John maybe you could help an ignoramus like I am to insert the image for all to see?

    While one could argue that the SAT trends over the Antarctic are unreliable b/c the satellite has trouble distinguishing between clouds and ice in this region, the same is not true for the surrounding oceans. Note, these are only "skin" temperatures, but there has been clear and marked warming of the southern oceans between 1981 and 2007.

    The increase in "skin" temperatures are corroborated the fact that 0-700 m OHC in the southern oceans is also increasing steadily:

    As for this claim by Goddard, "BTW - UAH data shows South Pole oceans cooling, not warming."

    Actually, the UAH data estimate tropospheric air temperatures, not ocean temperatures. Anyhow, Goddrad should be looking at the more reliable TLT data (lower troposphere) from RSS:

    Look at the line graph on the RHS. Nope, no cooling. Analysis of the TLT data between 60 and 72.5 S show a negligible positive slope over the past 30-yrs, certainly not even close to being stat. sig. So one could accurately state that the TLT data show that the lower troposphere above the southern oceans (south of ~60 S) has not cooled or warmed significantly in the last 30 years

    John has provided some excellent references here which describe this intriguing and counterintuitive increase in seasonal Antarctic sea ice. What one also should keep in mind is that the Arctic ocean is losing ice faster than any gains being made in seasonal Antarctic sea ice, with the following net loss of global sea ice:

    And let us not forget the recent findings from analysis of GRACE data which show the WAIS and even the EAIS losing ice mass at an accelerated rate, and the fact that the PIG exceeded its tipping point in the late 90s (BAS). Perhaps this "surge" of fresh water is adding to the stratification of the southern oceans mentioned by John.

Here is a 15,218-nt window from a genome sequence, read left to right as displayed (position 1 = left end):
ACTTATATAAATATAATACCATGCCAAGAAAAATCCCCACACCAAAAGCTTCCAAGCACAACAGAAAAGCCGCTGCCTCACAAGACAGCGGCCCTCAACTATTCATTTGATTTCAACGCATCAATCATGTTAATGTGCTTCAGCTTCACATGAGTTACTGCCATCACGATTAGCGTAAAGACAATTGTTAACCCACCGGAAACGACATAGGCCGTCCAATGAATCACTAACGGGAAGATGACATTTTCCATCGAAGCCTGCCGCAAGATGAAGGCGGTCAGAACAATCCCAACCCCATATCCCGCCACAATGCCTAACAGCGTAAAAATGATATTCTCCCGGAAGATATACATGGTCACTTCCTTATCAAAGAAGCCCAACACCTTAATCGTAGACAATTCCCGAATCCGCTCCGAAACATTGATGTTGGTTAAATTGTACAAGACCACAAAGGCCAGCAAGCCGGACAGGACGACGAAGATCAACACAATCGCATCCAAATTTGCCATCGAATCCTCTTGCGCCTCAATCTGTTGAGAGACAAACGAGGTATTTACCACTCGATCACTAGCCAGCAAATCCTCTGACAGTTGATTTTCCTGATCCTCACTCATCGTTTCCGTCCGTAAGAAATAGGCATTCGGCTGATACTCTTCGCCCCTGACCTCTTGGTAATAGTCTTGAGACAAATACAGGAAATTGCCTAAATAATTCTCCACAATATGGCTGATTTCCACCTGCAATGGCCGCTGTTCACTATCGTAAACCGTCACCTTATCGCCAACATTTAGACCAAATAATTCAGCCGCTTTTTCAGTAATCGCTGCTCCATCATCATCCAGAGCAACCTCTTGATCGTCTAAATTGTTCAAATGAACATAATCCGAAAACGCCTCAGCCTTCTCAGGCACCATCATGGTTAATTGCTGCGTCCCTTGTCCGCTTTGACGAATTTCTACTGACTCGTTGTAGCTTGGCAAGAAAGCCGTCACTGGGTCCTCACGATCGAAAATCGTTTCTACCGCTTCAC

IMHO, I think that this increase in Antarctic sea ice is an interim phase. In coming decades the southern oceans will have warmed enough that the northern limit of the seasonal ice extent will start to recede. One also wonders what will happen if and when the ozone hole begins to repair (circa 2050). It could be the perfect storm...

    PS: A caution to readers. Goddard has a history when it comes to being selective with his data:

    Apparently defeated in trying to distort/misrepresent the N. Hemisphere cryosphere data he has now set his target on the southern cryosphere.
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  29. Albatross,

    You obviously didn't read my article. The NASA image you say I "ignored"
    is right at the top of the my article!

    Do you often comment on articles you haven't read or even glanced at?
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  30. #9 CBDunkerson at 00:29 AM on 10 March, 2010
    "The Antarctic and Greenland ice sheets are both melting"

    And how do you know that?